TRENTION — More New Jersey students are passing Advanced Placement exams than the national average, according to new data.
Twenty-eight percent of New Jersey’s students in 2017 successfully passed an Advanced Placement exam, moving the state from ninth to seventh in the nation, College Board data shows. The national average is 22.8 percent.
“Our students are on the path to leading the nation in AP exam achievement,” said Lamont O. Repollet, acting commissioner of the state Department of Education. “This means more schools are helping make college more affordable to more students.”
Students who score a 3 or higher on the AP exams are considered passing. The exams are graded on a five-point scale. The tests, administered by the College Board, allow students to earn college credit while in high school.
Overall participation in the AP exams has almost doubled in the last decade. The College Board says that more than 1.17 million students in the class of 2017 took 3.98 million AP Exams in public high schools nationwide, up from 691,437 in 2007.
That achievement can be seen in Middle Township School District, which was recently honored by the College Board in its 2017 AP Honor Roll. Of the 447 districts selected for the AP Honor Roll for 2017, 39 were from New Jersey. The honor roll consists of districts that simultaneously achieved increases in access to Advanced Placement courses and also maintained or improved their passing rate on the exam.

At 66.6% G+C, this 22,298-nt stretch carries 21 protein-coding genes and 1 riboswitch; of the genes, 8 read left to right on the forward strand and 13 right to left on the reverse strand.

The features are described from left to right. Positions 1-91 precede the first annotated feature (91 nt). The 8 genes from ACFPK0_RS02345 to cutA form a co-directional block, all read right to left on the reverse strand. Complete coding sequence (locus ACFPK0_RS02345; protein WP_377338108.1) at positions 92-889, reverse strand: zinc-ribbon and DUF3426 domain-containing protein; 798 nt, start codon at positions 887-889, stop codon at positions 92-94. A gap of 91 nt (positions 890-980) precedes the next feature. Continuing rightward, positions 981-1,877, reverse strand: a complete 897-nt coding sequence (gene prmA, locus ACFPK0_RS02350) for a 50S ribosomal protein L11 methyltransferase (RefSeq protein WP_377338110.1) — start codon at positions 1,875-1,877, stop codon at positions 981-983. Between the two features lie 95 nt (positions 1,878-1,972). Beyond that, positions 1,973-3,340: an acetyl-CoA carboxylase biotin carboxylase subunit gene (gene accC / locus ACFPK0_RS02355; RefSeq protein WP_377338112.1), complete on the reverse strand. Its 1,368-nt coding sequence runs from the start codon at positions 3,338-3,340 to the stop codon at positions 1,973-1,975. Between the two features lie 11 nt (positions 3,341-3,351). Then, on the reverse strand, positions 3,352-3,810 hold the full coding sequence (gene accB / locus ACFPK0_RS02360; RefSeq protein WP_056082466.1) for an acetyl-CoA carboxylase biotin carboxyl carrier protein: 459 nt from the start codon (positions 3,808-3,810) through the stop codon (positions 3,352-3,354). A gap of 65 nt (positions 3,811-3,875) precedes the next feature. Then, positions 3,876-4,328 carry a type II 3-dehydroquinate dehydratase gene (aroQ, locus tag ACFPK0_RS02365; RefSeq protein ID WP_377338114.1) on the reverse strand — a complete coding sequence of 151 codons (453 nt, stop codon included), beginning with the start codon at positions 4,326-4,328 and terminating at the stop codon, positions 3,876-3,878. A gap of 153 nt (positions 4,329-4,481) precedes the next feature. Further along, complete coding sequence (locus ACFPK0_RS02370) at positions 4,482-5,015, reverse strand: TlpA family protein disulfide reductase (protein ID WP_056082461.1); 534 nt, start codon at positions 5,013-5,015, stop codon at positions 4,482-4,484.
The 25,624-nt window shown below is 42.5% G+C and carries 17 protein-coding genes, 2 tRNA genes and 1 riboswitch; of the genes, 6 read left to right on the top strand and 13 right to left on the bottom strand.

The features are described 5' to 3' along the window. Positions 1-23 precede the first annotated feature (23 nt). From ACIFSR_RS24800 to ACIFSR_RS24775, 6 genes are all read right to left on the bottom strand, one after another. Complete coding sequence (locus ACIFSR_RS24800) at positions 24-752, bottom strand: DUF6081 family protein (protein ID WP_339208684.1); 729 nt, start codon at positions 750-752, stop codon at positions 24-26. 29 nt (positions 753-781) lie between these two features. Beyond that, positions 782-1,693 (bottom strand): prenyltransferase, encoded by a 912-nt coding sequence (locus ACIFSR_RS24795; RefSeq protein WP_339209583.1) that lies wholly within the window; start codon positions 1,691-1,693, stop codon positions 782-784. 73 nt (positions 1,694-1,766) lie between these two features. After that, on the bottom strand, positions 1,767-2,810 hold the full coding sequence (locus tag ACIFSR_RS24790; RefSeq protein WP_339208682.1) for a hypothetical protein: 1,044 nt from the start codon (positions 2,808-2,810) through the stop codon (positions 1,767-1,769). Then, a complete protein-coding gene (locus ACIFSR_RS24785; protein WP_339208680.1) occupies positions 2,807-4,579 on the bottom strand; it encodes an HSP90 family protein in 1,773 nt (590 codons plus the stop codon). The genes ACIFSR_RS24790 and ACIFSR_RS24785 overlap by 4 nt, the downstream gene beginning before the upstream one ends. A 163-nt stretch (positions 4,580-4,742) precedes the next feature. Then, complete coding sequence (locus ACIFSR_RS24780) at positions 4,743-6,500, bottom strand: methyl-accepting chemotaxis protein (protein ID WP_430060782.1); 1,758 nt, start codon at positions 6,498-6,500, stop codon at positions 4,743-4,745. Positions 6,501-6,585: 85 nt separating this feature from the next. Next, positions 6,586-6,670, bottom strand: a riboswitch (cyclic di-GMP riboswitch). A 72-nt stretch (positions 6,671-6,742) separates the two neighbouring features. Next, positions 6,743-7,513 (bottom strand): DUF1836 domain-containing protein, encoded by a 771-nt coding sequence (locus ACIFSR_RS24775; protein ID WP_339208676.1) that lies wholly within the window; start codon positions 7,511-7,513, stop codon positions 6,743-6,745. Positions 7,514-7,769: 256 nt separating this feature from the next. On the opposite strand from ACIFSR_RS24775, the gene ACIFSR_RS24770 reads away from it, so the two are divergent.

Middle Township Superintendent David Salvo said that the student participation increase demonstrates the district is preparing students well for higher education.
"Our dedicated, well trained staff and hardworking students certainly are to be commended for this great accomplishment," he said.
According to the latest state data, Middle Township had 29.7 percent of students enrolled in one or more AP class in the 2016-17 school year and had students enrolled in 13 different classes. Twenty-six percent of students took at least one AP exam. In all, 177 exams were given, of which 131 were passed. The year prior, 23.9 percent of students were enrolled in at least one AP class and 20.5 percent took at least one test.
"To be recognized for this achievement, with inadequate state funding, further validates our school district’s commitment in delivering a strong academic program. The data doesn’t lie," Salvo said.